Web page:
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How to exceed expectations

Arriving in Singapore in 2006 as part of the start-up team for the Duke-NUS Graduate Medical School, we had our hands full transforming the curriculum from lecture-based to team-based learning, hiring and training staff, designing a new facility, building IT infrastructure and so on.

How to exceed expectations

Prahlad Krishnan, now 17, demonstrating his behaviour modification game. Photo: C Frank Starmer

Arriving in Singapore in 2006 as part of the start-up team for the Duke-NUS Graduate Medical School, we had our hands full transforming the curriculum from lecture-based to team-based learning, hiring and training staff, designing a new facility, building IT infrastructure and so on.

With a small team, I got to thinking about motivation and how to enhance performance. Could I encourage my team beyond their perceived potential by promoting curiosity, anticipation and responsible risk-taking? We had 17 months until our first class and I realised that achieving this would be critical to our success.

Focusing on the need to implement IT infrastructure that would support team-based learning, I wanted my team to probe the concept of team-based problem-solving. I wanted them to project their curiosity forward and anticipate issues. I wanted them to take responsible risks with design and implementation without requiring my approval.

I accepted “responsible” failure and told my team that if they screwed up, then it was because I directed them to do this or that. The question for me was whether this approach would increase productivity and reduce management to a level that would result in functional classes 17 months later.

I find that a work environment with “professional toys” — things I can bring into our area, place on a table and watch what happens — enables more productive performance. And so, for example, I bought a Lego Mindstorms unit. Within a few days, some of our team had built a robot and learnt something. They were exceeding my expectations and we were all having fun.

But how far can an environment designed to stimulate and nurture curiosity be pushed? Over the past three years, I have been able to test this.

I had several high school students spend part of their summer with me at Duke-NUS. I assigned a project gauged to their skill level; in each case, the students met my expectation. But how would I encourage them to exceed my expectations?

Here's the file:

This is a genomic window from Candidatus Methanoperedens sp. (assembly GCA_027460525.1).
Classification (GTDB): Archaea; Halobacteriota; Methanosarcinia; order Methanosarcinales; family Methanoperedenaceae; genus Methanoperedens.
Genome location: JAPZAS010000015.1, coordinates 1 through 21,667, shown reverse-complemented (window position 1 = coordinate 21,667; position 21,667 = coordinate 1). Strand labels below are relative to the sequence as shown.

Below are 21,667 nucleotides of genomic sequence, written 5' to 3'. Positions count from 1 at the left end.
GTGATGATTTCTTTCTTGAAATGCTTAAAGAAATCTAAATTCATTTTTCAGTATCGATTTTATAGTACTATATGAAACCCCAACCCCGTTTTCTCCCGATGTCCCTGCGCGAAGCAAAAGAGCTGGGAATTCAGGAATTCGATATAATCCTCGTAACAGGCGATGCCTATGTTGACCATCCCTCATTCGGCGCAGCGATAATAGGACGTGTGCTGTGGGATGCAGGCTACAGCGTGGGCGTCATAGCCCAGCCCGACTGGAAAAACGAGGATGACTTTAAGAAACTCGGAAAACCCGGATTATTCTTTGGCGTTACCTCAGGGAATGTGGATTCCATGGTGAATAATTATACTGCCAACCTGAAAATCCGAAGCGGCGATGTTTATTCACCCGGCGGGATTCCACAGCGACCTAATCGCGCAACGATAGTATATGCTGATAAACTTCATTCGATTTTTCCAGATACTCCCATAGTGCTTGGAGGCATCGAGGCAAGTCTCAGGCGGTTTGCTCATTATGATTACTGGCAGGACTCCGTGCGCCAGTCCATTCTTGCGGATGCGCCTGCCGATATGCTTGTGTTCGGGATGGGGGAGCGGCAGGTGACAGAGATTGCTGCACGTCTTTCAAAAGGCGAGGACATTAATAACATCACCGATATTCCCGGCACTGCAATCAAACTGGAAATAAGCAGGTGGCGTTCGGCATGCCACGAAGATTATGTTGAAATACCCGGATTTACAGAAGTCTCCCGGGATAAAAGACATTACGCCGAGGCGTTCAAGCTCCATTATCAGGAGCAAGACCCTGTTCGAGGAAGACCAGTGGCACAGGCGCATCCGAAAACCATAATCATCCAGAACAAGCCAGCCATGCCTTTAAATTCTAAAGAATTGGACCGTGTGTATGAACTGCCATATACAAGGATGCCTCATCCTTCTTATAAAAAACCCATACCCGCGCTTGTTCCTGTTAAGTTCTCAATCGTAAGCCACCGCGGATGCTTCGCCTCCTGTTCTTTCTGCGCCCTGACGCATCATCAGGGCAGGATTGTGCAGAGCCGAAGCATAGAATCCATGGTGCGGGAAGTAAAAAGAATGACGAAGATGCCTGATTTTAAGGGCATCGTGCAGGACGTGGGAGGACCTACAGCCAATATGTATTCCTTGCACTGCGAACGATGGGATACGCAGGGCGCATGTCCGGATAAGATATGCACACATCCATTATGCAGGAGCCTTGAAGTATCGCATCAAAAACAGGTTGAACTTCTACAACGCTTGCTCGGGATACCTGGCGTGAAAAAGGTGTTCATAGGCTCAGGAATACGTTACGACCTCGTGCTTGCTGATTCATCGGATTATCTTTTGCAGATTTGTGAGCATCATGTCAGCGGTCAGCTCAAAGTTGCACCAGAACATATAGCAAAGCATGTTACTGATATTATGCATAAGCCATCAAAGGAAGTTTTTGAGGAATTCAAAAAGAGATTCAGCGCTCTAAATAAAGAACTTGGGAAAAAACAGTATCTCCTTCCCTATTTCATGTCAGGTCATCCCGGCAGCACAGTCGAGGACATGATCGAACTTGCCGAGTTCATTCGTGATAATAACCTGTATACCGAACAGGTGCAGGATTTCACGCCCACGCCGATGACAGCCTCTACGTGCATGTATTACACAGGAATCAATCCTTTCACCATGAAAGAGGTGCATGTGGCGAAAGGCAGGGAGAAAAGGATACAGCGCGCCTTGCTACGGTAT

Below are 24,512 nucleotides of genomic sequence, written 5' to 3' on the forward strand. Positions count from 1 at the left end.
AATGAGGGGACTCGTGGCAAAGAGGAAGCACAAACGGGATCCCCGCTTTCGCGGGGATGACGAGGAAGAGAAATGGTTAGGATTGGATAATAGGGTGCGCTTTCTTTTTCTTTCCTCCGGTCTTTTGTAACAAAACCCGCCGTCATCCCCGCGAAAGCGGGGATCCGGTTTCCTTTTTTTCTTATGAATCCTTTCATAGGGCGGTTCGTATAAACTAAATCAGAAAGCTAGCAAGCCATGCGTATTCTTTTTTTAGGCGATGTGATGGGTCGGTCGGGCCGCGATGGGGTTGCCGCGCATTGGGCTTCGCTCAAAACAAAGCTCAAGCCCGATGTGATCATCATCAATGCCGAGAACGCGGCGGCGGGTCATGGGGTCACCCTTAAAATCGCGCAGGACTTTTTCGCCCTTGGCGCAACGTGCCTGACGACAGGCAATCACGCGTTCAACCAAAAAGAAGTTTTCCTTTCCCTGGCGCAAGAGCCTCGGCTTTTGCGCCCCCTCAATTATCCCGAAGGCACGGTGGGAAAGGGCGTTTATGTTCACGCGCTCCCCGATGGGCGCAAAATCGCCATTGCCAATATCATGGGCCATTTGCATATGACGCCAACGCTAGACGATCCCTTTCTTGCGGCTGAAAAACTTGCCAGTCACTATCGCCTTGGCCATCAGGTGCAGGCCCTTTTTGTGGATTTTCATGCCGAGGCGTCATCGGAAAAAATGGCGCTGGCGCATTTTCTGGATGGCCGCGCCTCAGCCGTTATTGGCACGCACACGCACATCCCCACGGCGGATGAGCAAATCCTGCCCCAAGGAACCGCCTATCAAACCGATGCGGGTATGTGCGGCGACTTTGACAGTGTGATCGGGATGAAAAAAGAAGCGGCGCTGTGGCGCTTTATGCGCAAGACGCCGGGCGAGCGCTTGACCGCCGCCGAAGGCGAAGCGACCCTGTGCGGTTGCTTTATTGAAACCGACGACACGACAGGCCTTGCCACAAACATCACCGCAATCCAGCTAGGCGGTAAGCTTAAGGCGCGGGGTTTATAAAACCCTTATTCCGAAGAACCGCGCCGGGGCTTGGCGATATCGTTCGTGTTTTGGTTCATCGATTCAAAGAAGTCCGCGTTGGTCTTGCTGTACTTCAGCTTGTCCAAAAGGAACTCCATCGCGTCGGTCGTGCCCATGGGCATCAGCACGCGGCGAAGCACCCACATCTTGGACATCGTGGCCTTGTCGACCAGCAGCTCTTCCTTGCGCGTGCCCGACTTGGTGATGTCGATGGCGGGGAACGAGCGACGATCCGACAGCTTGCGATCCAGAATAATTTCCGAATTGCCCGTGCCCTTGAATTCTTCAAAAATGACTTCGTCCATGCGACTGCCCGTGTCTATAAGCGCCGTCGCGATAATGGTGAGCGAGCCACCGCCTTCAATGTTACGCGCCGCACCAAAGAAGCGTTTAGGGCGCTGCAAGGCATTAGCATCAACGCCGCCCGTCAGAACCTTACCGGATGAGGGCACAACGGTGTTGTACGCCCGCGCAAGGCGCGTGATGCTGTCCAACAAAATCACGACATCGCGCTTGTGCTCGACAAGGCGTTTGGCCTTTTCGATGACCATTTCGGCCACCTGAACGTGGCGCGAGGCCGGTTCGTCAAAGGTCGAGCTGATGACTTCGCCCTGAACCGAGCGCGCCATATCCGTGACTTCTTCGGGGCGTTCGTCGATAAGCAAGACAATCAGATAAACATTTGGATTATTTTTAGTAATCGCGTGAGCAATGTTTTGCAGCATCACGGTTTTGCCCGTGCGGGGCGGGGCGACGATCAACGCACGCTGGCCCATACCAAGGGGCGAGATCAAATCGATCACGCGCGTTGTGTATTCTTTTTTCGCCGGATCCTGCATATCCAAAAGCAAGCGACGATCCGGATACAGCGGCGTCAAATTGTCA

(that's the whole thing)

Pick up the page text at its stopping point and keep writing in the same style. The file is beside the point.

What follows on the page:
This summer, I decided to let the workplace environment set the agenda. I purchased a Makerbot Replicator 2x 3D printer and an Oculus Virtual Reality head unit, and installed GameSalad — a game design engine that’s easy for non-programmers to use — on a Mac computer. I expected the two high school students to learn a bit about these and convey their insights to me.

Unlike before, I gave no specific project assignments. With open-ended projects, to my great surprise, both students exceeded my expectations.

GameSalad turned out to be a perfect tool for Prahlad Krishnan, then 16, to build a mood/emotion-altering game, for instance. Exploring the world of games as possible training tools for memory and emotion, he developed several, including a game to “train” one to have an optimistic outlook. It consists of a matrix of 16 faces, one happy and the rest sad; the goal is to quickly identify the happy face, thus learning to ignore the sad ones.

The surprise, to me, was that these 15- and 16-year-old students had taught themselves, via Internet-accessible resources, to become quite proficient in 3D printing, developing serious games and entering the world of virtual reality. They’d asked questions of others in my team, but mostly they worked by themselves.

Enhancing our work environment in ways which reward curiosity and encourage creativity can lead to unexpected improvements in performance, as well as promote lifelong learning and motivation.

ABOUT THE AUTHOR:

C Frank Starmer is Associate Dean of Learning Technologies and Professor, Cardiovascular and Metabolic Disorders Programme, at the Duke-NUS Graduate Medical School. Education reform is one of his passions.

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